I cradle her, clutch her close to my craving chest, arms strained, seeking, holding on for some sign of love.
I do not think I seek love. I doubt it even exists.
Still, I am curious.
I brush her lips with mine, the faintest of touches, as elusive as a wisp of wind, a bloody breath of early morning breeze.
The day has passed.
The dark intrudes.
I am past.
I cram into the corner of the room, crush her, clasp her too tightly.
I am a blur.
I cannot see.
The light has faded.
A voice implores: “Edvard! Edvard! Come out of yourself.”
Do I hear you Laura? Is that your plea? Is it mine?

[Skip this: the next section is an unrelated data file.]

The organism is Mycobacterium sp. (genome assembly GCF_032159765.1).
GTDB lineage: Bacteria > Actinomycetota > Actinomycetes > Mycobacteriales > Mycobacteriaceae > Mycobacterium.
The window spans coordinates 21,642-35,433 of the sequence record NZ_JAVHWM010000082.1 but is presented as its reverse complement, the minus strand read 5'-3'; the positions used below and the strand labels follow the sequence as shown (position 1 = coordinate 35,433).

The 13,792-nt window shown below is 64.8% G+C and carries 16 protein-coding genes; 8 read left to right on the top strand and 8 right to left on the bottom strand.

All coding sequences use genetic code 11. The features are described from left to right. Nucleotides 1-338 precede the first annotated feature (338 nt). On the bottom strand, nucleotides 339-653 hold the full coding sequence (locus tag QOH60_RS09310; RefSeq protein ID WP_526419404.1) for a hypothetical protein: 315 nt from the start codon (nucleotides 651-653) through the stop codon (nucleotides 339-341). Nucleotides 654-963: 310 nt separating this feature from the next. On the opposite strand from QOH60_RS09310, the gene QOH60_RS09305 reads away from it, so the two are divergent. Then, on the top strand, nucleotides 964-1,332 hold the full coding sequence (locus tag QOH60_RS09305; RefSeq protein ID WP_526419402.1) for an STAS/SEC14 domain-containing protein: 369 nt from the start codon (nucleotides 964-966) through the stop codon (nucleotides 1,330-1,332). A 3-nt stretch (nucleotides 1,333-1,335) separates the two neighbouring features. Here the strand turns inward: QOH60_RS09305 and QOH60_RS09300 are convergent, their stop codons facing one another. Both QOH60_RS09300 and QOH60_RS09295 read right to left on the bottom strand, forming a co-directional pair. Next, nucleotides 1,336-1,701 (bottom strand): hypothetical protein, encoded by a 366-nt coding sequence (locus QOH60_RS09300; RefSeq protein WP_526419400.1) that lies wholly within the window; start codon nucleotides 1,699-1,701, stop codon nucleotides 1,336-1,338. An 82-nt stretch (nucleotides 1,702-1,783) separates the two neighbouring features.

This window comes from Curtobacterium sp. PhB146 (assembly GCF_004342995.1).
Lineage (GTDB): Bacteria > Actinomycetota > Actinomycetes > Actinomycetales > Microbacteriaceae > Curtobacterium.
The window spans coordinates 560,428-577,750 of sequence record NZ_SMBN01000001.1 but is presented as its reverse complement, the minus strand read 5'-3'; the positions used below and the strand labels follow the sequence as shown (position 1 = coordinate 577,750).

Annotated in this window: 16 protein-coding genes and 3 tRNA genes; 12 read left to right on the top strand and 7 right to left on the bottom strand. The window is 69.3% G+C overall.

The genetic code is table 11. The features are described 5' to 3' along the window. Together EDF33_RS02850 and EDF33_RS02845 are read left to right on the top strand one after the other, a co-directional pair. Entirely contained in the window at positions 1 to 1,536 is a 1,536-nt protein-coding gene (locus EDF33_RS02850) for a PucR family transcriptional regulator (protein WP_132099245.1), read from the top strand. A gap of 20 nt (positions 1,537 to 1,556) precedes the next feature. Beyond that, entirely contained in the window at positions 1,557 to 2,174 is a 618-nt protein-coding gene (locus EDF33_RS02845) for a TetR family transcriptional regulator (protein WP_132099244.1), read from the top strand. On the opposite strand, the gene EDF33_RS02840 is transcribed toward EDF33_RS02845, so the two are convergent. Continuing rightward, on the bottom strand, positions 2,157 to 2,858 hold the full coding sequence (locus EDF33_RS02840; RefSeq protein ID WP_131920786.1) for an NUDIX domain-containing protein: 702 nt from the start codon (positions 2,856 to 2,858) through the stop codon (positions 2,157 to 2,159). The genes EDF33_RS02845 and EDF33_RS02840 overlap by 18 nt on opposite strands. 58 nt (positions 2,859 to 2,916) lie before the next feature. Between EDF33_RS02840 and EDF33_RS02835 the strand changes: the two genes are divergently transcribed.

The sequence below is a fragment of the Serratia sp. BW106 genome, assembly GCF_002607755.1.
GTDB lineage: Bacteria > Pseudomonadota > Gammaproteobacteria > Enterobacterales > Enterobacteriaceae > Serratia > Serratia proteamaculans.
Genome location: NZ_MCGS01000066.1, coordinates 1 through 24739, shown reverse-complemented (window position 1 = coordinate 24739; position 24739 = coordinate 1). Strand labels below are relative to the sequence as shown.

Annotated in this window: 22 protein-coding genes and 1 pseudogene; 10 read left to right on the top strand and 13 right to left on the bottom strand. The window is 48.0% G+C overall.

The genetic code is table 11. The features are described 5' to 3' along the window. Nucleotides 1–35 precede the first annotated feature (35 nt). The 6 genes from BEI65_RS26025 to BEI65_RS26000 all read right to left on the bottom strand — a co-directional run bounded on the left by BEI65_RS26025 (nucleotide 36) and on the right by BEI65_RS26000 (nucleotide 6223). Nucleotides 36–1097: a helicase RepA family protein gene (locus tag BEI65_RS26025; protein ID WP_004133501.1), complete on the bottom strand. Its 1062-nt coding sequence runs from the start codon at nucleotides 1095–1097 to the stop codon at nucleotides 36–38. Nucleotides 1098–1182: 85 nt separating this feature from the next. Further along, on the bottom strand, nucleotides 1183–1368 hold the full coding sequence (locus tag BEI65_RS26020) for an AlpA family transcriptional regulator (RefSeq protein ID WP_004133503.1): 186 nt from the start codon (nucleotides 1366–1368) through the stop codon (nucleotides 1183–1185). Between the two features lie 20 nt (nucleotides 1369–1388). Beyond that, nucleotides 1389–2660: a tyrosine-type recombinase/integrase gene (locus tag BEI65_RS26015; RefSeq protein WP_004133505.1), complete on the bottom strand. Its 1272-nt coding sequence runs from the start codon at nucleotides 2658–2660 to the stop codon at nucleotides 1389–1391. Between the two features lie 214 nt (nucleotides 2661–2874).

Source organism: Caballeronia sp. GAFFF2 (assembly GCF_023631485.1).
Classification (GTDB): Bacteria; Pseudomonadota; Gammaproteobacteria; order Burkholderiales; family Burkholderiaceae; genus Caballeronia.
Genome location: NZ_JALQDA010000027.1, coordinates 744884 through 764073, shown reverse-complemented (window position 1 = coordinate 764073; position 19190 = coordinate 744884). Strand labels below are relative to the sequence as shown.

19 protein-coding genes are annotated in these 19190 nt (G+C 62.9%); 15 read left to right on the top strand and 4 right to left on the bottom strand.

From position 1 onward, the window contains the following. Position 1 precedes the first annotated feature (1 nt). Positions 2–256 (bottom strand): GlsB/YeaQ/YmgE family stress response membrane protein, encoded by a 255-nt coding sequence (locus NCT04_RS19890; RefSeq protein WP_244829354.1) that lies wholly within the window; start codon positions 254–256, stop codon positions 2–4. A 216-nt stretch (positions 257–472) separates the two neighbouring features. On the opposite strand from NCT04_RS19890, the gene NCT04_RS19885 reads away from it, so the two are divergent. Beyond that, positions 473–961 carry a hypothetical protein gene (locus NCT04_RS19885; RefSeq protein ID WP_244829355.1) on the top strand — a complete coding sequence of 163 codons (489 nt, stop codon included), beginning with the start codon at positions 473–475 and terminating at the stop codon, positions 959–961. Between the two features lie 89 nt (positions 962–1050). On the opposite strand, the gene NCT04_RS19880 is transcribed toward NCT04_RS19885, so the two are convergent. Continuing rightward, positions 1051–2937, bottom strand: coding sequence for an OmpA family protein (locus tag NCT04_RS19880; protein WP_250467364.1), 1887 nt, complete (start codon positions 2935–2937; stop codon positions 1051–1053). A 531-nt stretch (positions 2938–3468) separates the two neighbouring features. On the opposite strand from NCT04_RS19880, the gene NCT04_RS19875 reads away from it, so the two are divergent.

I do not despise you, sister. I forever see you in the cobblestone mist,
claws bloodied, scratching your way to oblivion.
I cannot abide your anguish. It becomes mine and I am so raw with despair.
Akvavit does not diminish my melancholy, nor the sight of you.
I become a vapour of spray, slipping from sobriety,
become a consumptive ghost, a whisper of empty.
This is my contribution this week to Jane Dougherty’s Microfiction challenge #4: At the window